Motorists groan as fuel scarcity hits Lagos

Stations like NPOG in Ishaga and NNPC/Mobil at the College Bus stop had also run out of fuel, further worsening the situation
Petrol station
Petrol stationvanguardngr

Many filling stations in Lagos experienced long queues despite the suspension of the National Association of Road Transport Owners' strike. 

The queues began forming on Tuesday and persisted throughout Wednesday due to fears of a potential fuel scarcity. 

Major roads in Lagos were congested due to the queues, affecting areas like Alausa, Ogunnusi, Ojodu-Berger, and Ikorodu Road, while filling stations such as Mobil, Total, Conoil, and NNPC stations had lengthy queues. 

Some stations like Apata Round-about and Total Filling station near Isolo General Hospital were unable to sell fuel. Stations like NPOG in Ishaga and NNPC/Mobil at the College Bus stop had also run out of fuel, further worsening the situation.

On Wednesday, amid concerns of an impending fuel scarcity, the Quest fuel station along Asuani Road stood out as the sole operational filling station, besieged by a long queue of cars and customers desperate to secure fuel at the exorbitant price of N640 per litre. 

Along the bustling Gbagada Road, a similar scene unfolded at NorthWest, where a queue of vehicles snaked its way around the station, offering petrol at a slightly lower rate of N610 per litre. 

However, the adjacent Eternal station at Gbagada Bus Stop remained shuttered, adding to the frustration of motorists already grappling with the scarcity.

Meanwhile, in the Ikotun area of Lagos State, a visit to the NNPCL fuel station revealed its doors firmly closed, indicating an unavailability of fuel. 

The situation was no better at God’s Decision along Governor Road in Ikotun, where a long line of vehicles stretched down the street, reflecting the anxiety and uncertainty among customers regarding the possibility of a looming fuel crisis.

Speaking to concerned customers at God’s Decision, one individual shared rumors of an impending fuel scarcity, attributing it to a potential strike by tanker drivers. 

This sentiment was echoed by the Vice National President of the Independent Petroleum Marketers, Hammed Fashola, who confirmed that the recent two-day strike by tanker drivers had contributed to the current queues at filling stations.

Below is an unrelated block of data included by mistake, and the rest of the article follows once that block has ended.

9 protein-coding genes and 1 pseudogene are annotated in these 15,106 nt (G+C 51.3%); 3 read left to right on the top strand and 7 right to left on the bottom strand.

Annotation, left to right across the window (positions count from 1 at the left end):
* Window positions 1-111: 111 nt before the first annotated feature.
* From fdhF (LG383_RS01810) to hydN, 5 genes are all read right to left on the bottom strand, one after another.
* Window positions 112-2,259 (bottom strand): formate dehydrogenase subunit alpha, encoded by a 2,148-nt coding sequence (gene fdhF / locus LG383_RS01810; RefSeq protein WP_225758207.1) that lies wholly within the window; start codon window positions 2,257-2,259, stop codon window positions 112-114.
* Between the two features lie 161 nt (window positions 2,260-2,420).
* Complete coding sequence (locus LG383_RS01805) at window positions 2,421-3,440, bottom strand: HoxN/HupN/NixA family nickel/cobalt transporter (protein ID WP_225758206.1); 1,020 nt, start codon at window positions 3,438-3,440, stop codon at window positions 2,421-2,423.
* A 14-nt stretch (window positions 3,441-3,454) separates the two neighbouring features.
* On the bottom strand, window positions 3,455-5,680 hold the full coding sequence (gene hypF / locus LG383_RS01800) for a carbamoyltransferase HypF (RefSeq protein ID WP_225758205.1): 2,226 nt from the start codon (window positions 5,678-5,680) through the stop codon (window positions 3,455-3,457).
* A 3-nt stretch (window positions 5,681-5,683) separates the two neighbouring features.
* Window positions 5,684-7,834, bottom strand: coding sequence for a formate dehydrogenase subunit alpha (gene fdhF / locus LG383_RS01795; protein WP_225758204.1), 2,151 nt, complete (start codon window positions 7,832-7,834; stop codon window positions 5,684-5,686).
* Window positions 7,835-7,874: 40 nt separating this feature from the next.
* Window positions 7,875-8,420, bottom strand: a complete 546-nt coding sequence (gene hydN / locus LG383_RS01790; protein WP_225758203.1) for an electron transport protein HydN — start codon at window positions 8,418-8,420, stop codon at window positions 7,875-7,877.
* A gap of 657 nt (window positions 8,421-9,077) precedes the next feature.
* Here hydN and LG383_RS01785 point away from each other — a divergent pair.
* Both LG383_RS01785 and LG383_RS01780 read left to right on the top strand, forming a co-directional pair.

However, Fashola reassured the public that operations would soon return to normalcy, as the strike had been called off and loading of fuel had resumed.

The impact of the fuel scarcity extended beyond inconvenience, with commuters left stranded and forced to seek alternative transportation options. 

The black market emerged as a grim solution for those desperate for fuel, where prices soared to as high as N1,000 per litre. 

This dire situation prompted reflections on the broader socio-economic challenges facing Nigeria, with some individuals questioning the country's heavy reliance on crude oil and the lack of sustainable solutions to energy and transportation woes.

The root cause of the fuel scarcity could be traced back to the grievances of tanker drivers over inadequate freight rates, as highlighted in a letter from NARTO President, Yusuf Othman. 

Despite efforts to negotiate with authorities and major marketers, the stalemate persisted, leaving both consumers and industry stakeholders grappling with the consequences.

As the queues persisted and frustrations mounted, the fuel scarcity underscored the pressing need for comprehensive solutions to Nigeria's energy infrastructure challenges. 

While the immediate focus was on alleviating the plight of affected individuals and addressing the root causes of the crisis, the incident served as a stark reminder of the vulnerabilities inherent in the country's fuel supply chain and the imperative for long-term reforms to ensure energy security and stability.

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